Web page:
Radioactive gravel finds way to school

Hunt is on for other shipments from quarry in evacuation zone

Kyodo

Radiation-contaminated gravel shipped from a quarry in the evacuation zone around the Fukushima No. 1 nuclear plant found its way to an elementary school building as well as roads and pathways around houses, sources said Wednesday.

The gravel went into concrete that was used to make an elementary school in Nihonmatsu, Fukushima Prefecture, more resistant to earthquakes. The area where the gravel was used had a radiation reading of 0.1 to 0.2 microsieverts per hour.

“We are surprised at the news as we had never expected it. We’d like to make efforts to ensure children’s health by checking the radiation level on a regular basis,” the school’s principal said.

The gravel was also used for approach lanes to two houses as well as in asphalt for city streets in Kawamata, Fukushima Prefecture, the sources said.

The gravel came from a quarry company sometime between the start of the nuclear crisis March 11 and the government’s designation of the evacuation zone on April 22, they said.

Namie and parts of Kawamata are located in the evacuation zone around the nuclear plant.

The government has been trying to identify distribution routes and destinations of gravel and rock from the quarry company, Futaba Saiseki Kogyo, as well as other quarries in the area.

Minister of Economy, Trade and Industry Yukio Edano said Tuesday the government will speed up its effort to track the distribution routes.

The government said Monday it started the probe after it learned in December that a high level of radiation was detected on the first floor of a new condominium building in Nihonmatsu, whose concrete foundations were made by incorporating crushed stone from the Namie quarry.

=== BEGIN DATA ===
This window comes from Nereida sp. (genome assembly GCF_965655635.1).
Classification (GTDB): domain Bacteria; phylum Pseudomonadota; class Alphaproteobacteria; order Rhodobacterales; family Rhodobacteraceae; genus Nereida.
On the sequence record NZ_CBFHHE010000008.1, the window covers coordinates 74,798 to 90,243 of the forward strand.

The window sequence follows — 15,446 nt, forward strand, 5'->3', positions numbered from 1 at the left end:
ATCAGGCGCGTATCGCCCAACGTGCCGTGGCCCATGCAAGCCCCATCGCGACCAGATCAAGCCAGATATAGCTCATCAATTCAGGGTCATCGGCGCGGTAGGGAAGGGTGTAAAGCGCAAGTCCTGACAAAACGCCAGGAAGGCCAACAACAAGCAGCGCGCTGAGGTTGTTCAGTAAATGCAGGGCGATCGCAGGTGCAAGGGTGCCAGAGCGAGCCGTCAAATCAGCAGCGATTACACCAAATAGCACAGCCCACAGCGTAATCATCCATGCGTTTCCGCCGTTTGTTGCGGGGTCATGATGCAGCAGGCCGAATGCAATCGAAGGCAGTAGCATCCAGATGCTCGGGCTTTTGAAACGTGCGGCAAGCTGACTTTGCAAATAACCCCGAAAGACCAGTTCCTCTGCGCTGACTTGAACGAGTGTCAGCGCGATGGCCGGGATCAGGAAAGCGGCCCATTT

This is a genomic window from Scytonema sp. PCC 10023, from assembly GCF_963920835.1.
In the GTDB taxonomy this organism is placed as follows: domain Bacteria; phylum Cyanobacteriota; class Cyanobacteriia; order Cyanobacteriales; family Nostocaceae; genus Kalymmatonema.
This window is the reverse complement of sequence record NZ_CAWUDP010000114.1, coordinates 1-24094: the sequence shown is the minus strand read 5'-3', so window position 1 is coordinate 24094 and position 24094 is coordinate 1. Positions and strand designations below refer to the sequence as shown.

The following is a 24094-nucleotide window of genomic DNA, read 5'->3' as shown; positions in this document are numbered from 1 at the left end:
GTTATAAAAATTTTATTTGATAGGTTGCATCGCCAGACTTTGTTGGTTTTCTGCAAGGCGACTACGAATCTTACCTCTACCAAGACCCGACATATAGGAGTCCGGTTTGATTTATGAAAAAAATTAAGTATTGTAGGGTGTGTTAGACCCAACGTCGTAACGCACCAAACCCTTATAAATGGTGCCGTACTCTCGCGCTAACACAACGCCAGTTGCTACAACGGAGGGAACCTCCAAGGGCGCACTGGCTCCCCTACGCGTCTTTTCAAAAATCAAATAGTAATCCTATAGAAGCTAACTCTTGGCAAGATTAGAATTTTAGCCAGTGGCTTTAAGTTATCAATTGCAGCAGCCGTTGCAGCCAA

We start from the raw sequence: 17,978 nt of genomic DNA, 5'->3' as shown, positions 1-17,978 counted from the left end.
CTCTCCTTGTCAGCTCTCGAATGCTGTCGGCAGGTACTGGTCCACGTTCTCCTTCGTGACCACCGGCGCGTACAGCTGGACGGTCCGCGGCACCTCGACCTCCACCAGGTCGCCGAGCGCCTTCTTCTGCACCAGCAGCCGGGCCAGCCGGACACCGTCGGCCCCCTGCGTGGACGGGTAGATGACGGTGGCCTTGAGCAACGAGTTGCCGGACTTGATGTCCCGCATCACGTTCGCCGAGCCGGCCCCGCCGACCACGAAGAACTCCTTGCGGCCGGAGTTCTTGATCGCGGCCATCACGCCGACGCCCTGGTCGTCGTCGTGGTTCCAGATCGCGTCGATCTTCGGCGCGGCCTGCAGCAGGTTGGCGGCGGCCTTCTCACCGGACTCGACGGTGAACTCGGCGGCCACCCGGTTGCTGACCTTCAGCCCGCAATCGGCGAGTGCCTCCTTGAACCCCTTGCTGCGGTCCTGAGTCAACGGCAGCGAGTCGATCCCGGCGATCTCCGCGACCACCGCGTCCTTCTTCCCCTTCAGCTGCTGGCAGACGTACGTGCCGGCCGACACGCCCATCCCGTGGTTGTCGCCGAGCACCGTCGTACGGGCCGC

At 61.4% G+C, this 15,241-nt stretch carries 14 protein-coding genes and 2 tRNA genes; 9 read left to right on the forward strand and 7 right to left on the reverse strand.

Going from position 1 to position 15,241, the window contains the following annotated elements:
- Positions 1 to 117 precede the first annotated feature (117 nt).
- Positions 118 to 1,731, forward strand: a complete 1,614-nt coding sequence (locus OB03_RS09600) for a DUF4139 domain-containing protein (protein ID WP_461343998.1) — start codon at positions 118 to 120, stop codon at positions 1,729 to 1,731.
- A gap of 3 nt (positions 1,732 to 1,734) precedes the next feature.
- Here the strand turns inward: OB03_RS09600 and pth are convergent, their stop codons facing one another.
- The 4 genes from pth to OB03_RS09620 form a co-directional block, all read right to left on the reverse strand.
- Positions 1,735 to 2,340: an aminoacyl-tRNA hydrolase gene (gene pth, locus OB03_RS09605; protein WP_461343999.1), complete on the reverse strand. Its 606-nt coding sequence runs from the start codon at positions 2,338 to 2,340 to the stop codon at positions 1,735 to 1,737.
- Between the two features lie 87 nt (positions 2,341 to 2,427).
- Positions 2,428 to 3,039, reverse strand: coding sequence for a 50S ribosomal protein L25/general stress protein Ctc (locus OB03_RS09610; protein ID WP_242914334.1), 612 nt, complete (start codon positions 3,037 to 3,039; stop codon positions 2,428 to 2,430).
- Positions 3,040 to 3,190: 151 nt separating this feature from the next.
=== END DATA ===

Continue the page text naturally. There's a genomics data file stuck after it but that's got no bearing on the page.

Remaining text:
The quarry company also said Monday that since the nuclear crisis started it has shipped 5,280 tons of gravel from Namie to 19 construction companies.

Radiation of up to 1.24 microsieverts per hour, higher than the level outside the condo building, was detected inside after a junior high school student living there showed cumulative exposure of 1.62 millisieverts in the three months through November.

Shipping of gravel from the evacuation area has not been permitted since the zone was officially established.

The government expanded its investigation to track the distribution routes by probing 16 other quarry companies located in areas with high radiation levels.

Depending on the outcome of the investigation, the government will consider prohibiting shipment of gravel from certain areas or companies and setting a radiation yardstick for shipments.

The Fukushima Prefectural Government says it will help residents of the new condominium building find new dwellings. The residents include evacuees from near the nuclear plant.